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Parents' Top 5 Questions to Keep Kids Safe Online

06/10/2015 03:49 pm ET | Updated Jun 10, 2016
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Common Sense Media parenting expert Caroline Knorr answers questions about keeping kids safe online for Internet Safety Month.

1. At What Age Should My Kids Go Online?

The age they begin is entirely up to you. Lots of kids start playing around online during the preschool years, but many parents wait until kids are in elementary school to get them started. Whatever you choose, these guidelines will give you and your kid a good beginning:

  • Sit with little kids -- at least at first -- so you can explain what they see.

  • Find age-appropriate sites with high learning potential.
  • Put a time limit on your sessions (instill the idea of balance early).
  • Avoid just-before-bed computer time. It can be stimulating and interrupt sleep.
  • 2. How Do I Keep My Kid Safe On the Internet?

    Internet safety goes way beyond protecting kids from strangers or blocking inappropriate content. It's about helping your kids use the Internet productively and practice safe, responsible online behavior -- especially when you're not there to answer their questions or check in on where they've ventured. Keep in mind that what may seem like basic knowledge to parents is new to kids just getting started in the digital world. Having a conversation before your kid embarks online helps set expectations and establish ground rules. Here are the basic guidelines to share with your kid:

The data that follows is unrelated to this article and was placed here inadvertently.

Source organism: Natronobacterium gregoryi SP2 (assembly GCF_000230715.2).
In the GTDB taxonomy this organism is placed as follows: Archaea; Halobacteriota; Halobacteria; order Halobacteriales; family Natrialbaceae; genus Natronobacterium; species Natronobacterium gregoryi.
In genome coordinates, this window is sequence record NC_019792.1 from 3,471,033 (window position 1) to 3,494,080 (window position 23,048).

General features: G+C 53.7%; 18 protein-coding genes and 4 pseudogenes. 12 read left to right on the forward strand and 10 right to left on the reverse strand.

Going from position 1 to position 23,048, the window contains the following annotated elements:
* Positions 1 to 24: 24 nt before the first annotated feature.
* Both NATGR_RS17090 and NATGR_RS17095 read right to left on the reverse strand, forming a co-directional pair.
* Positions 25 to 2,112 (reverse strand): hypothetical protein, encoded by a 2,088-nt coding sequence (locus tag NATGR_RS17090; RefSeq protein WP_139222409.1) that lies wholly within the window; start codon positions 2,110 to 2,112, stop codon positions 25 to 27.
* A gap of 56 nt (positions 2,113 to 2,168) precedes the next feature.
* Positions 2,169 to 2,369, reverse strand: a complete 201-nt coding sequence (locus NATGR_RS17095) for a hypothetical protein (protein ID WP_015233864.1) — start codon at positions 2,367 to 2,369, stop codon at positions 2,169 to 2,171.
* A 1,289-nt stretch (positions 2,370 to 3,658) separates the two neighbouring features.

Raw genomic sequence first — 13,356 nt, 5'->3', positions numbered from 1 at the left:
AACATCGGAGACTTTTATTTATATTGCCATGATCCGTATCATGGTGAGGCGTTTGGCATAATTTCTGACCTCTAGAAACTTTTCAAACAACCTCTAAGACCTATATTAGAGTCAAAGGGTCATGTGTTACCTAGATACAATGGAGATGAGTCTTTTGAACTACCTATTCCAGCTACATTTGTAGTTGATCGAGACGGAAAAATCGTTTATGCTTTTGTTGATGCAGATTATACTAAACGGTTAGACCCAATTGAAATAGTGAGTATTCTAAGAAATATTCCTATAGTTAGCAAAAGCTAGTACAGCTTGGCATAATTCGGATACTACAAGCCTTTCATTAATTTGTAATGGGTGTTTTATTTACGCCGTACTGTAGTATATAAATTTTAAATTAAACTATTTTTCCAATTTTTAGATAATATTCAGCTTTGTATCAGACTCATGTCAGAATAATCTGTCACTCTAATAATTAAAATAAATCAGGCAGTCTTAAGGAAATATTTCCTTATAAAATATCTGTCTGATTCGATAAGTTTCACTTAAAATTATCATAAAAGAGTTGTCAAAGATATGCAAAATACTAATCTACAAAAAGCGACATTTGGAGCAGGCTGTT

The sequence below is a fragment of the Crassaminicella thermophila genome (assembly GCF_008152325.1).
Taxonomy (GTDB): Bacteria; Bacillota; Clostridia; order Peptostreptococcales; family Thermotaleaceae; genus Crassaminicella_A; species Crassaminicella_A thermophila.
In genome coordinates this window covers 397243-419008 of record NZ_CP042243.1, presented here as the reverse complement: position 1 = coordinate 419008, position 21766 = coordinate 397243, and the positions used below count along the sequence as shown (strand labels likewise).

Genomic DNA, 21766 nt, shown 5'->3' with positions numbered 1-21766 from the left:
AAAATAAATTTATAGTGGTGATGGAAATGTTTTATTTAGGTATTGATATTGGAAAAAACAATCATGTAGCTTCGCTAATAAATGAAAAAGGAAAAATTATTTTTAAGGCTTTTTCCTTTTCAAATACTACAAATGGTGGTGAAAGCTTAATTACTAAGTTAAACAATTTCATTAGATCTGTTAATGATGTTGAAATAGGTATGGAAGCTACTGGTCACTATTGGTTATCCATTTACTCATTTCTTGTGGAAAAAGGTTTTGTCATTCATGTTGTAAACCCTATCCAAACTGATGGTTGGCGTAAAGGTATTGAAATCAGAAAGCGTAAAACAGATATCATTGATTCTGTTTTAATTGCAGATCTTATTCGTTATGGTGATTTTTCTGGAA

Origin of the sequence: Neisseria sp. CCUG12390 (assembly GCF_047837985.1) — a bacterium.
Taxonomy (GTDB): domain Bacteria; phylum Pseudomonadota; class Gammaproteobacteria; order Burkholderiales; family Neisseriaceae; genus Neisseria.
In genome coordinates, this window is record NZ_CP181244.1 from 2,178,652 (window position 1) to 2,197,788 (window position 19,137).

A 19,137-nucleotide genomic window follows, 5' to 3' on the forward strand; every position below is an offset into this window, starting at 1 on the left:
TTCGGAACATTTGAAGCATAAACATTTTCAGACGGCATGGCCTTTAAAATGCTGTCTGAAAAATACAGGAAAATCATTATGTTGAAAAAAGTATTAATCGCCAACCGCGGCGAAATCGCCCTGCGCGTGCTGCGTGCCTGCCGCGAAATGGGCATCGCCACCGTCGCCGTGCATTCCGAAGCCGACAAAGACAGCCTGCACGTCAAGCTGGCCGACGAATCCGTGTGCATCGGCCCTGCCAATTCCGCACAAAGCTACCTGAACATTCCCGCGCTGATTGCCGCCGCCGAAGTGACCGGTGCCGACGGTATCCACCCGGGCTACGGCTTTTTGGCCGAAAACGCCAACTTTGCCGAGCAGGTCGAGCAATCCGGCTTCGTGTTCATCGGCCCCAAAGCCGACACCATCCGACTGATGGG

• Follow your family's rules about when and where to use the Internet.

  • Be polite, kind, and respectful.
  • Understand a website's rules, and know how to flag other users for misbehavior.
  • Recognize "red flags," including someone asking you personal questions such as your name and address.
  • Never share your name, your school's name, your age, your phone number or your email or home address with strangers.
  • Never send pictures to strangers.
  • Keep passwords private (except from parents).
  • Never open a message from a stranger; it may contain a virus that can harm a computer.
  • Immediately tell an adult if something mean or creepy happens.
  • 3. Is It Safe to Post Pictures of My Kid Online?

    Sharing pictures of our kids with friends and family is one of the most popular uses of social media and has become an everyday way to stay in touch. But it's worth knowing the facts before posting pictures or letting other people post pictures of your kids.

    First, posting photos of your kids creates a digital footprint -- a kind of electronic paper trail -- that forms their identities in a world they haven't chosen to enter. Someday your preschoolers will grow up, and they might not want documentation of their diaper days hanging out online for their friends to find! Second, once you post a photo online, you lose control over it. Someone could easily copy the photo, tag it, save it or otherwise use it -- and you might never know. Finally, everything you post has information that is valuable to advertisers and data collectors; posting a photo of a kid identifies you as someone who might be interested in baby products, for example.